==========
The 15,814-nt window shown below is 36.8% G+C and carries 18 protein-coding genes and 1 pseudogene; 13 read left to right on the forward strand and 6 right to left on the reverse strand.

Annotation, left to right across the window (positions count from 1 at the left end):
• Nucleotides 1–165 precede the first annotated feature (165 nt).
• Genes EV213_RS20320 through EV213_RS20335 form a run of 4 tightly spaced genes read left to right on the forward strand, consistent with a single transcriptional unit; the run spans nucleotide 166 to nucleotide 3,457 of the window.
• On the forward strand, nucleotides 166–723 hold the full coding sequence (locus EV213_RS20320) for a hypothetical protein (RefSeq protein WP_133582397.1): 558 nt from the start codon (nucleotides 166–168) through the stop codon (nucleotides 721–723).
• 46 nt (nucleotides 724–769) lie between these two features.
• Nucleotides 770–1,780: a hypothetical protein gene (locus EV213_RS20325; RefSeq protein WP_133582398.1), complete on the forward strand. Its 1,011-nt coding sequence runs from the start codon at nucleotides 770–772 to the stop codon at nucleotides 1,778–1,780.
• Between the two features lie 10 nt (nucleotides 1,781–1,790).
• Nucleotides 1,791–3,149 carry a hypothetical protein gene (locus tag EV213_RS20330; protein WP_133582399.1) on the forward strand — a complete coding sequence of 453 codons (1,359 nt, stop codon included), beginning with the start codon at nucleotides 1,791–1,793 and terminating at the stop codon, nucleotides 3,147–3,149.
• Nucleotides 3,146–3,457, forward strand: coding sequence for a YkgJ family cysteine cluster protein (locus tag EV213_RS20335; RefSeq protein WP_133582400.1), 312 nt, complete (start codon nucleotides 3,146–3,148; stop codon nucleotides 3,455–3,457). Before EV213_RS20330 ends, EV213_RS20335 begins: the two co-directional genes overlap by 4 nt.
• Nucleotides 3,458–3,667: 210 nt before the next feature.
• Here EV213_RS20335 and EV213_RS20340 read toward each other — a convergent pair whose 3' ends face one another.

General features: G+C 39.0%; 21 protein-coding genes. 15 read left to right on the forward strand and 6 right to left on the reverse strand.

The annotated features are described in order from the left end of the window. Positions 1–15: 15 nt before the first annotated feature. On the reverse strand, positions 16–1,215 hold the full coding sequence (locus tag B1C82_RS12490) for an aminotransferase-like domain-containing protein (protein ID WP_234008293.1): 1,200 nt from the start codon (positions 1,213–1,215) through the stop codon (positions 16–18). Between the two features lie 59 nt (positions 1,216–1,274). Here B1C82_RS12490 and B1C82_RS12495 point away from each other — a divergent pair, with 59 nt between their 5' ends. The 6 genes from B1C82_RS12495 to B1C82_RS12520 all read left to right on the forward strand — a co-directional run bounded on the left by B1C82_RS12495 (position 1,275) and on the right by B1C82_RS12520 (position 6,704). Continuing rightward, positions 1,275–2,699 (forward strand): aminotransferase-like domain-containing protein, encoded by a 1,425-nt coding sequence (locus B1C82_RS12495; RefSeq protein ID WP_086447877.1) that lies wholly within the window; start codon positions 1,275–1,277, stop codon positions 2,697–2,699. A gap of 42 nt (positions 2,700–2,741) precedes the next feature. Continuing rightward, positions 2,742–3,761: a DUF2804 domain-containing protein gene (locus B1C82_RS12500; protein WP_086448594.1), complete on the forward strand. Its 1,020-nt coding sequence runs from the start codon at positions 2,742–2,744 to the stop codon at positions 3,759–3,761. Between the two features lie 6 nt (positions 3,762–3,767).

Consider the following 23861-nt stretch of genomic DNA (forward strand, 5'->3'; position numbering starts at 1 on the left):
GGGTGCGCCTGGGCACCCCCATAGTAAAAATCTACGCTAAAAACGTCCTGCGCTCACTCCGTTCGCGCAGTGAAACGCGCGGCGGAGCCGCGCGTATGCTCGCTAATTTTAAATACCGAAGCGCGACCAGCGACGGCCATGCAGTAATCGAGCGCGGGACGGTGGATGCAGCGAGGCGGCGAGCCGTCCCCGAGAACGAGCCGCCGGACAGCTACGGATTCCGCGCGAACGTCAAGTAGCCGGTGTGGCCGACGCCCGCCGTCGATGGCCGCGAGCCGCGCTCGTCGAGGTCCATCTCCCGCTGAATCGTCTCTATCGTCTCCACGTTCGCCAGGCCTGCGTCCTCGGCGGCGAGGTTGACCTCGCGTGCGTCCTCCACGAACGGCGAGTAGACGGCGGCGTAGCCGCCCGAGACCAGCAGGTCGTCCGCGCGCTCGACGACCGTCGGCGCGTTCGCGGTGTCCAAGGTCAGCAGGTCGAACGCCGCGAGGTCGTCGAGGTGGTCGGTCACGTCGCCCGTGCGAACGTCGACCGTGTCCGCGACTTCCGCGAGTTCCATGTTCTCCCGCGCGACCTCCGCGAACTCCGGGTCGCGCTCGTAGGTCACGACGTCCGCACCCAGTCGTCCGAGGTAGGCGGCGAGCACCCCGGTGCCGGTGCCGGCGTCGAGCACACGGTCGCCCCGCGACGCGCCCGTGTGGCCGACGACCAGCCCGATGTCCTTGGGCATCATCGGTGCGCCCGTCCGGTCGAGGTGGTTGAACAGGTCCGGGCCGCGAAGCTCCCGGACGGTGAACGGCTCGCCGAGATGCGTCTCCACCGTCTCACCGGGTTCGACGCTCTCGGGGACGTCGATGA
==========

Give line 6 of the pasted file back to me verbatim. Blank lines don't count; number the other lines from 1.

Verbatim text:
• 46 nt (nucleotides 724–769) lie between these two features.